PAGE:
Always consider the purpose and desired behaviors of an organ when trying to determine how it will look.
Every skin material is "chosen" because it fits a role. Scales are great because they are rather impervious (which is a big deal if you are in an environment where dodging blows is difficult, or where forces like sandstorms reign supreme). Exoskeletons do this to an extreme, though they pay a price in terms of growing pains. Bare skin, on the other hand, focuses on maximum flexibility and pliability.
Generally speaking, if you look at skins of animals on Earth, gravity and air pressure have little to nothing to do with choices. The skin supports very little of the body, so the effects of gravity are minimal (other than the feet. The skin of the feet can be interesting). Air pressure has almost no effect at all until you get down into the single-digit torr range (vacuums) where the ability to create a pressure tight seal becomes useful.
As for your deconstruction system, it seems valid to me. Elephants do the same thing with mud. The only concern I might have is the health concerns of spreading processed waste (and the energy it takes to process it).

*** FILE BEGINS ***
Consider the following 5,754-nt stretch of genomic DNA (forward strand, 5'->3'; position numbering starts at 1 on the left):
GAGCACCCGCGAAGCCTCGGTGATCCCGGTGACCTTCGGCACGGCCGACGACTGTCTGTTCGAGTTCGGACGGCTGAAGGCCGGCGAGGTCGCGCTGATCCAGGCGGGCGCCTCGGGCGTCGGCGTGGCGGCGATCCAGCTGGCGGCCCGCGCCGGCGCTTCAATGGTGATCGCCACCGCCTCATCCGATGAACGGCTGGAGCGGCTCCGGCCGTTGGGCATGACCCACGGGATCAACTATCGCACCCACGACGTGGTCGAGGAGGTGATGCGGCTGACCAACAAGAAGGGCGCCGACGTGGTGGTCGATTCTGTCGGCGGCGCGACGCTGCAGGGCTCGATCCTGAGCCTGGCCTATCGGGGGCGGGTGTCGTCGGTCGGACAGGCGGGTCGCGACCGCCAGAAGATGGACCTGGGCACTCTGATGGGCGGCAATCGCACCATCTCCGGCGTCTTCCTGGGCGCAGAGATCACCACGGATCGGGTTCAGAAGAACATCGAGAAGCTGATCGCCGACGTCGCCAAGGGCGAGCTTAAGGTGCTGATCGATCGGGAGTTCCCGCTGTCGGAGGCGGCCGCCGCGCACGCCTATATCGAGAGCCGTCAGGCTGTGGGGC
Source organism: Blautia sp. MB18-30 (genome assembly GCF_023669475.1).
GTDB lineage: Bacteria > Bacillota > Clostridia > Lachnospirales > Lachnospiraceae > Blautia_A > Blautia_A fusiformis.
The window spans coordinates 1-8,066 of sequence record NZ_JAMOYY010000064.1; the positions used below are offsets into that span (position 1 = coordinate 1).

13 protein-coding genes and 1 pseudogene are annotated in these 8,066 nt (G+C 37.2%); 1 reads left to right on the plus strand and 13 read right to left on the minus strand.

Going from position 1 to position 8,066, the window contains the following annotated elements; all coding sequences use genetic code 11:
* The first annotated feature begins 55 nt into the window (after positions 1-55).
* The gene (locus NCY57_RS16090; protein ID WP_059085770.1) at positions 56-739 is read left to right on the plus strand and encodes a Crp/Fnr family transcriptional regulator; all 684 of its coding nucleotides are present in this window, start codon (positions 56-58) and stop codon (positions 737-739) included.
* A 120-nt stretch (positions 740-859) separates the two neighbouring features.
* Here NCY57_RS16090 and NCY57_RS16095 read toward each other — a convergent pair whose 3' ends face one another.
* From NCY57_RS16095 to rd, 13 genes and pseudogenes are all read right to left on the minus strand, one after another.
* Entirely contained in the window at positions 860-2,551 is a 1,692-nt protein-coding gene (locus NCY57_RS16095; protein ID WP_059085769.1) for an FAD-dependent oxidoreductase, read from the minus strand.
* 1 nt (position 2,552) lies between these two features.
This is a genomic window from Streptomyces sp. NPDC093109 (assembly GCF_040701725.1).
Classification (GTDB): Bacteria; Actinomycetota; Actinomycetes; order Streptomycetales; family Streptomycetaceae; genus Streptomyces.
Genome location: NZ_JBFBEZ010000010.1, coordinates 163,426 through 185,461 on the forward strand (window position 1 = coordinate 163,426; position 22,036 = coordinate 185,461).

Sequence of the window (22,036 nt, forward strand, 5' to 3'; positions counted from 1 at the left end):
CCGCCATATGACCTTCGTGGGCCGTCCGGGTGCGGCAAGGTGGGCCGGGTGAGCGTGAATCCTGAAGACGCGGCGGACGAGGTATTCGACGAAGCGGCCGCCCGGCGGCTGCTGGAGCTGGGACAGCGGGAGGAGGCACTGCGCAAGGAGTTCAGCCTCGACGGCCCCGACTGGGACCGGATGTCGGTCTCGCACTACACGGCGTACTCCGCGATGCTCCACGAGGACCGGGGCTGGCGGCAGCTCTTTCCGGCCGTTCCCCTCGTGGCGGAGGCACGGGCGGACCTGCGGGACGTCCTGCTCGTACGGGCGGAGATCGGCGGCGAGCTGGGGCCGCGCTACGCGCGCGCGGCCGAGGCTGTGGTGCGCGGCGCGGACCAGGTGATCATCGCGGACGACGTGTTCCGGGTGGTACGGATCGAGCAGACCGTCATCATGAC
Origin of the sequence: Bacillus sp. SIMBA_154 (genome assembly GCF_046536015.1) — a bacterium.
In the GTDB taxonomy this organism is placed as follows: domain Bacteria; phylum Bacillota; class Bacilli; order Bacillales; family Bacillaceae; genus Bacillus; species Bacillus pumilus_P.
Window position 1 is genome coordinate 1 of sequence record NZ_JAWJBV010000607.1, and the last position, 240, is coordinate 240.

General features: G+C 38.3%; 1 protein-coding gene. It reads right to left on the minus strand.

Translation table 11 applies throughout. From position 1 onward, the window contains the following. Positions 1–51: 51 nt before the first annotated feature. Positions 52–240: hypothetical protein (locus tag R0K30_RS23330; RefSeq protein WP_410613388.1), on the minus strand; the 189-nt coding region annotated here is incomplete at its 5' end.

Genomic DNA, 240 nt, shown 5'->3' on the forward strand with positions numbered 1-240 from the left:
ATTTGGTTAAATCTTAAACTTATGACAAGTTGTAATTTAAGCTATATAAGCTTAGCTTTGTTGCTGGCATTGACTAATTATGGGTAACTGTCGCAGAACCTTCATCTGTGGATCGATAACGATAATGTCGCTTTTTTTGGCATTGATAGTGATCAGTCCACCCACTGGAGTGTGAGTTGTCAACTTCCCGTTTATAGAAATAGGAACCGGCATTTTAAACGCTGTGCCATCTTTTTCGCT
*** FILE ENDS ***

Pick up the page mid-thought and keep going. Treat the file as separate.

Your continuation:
It actually strikes me as what I think of as a "falling off the bicycle" point for evolution. Realistically speaking, its much cheaper to maintain a skin compound that is emitted from the skin, rather than manually applied, especially when you think about the need for adults to spread matter on the children before they learn to do it themselves. In famine cycles, you'd have a double-whammy of no food and more damage from the outside environment. However, this sort of strange thing does seem to happen from time to time. Every now and then evolution picks something really wonky and runs with it. I recently ran across a species of bird where the males announce their stature to the females by blowing up a large inflatable red sack under their beak. The sac is nearly as large as the bird, when fully inflated, and takes 20 minutes for the male to inflate. This is totally absurd, and yet has proven to be the most effective way to pass his genes from generation to generation.
If I saw a species with such a waste-matter insulation, I would expect to see them on the bleeding edge of what their genome could do for the scenario. It clearly chose a strange solution to the problem, one which is not genetically very sound... but genetics is not proud, it simply goes for what works.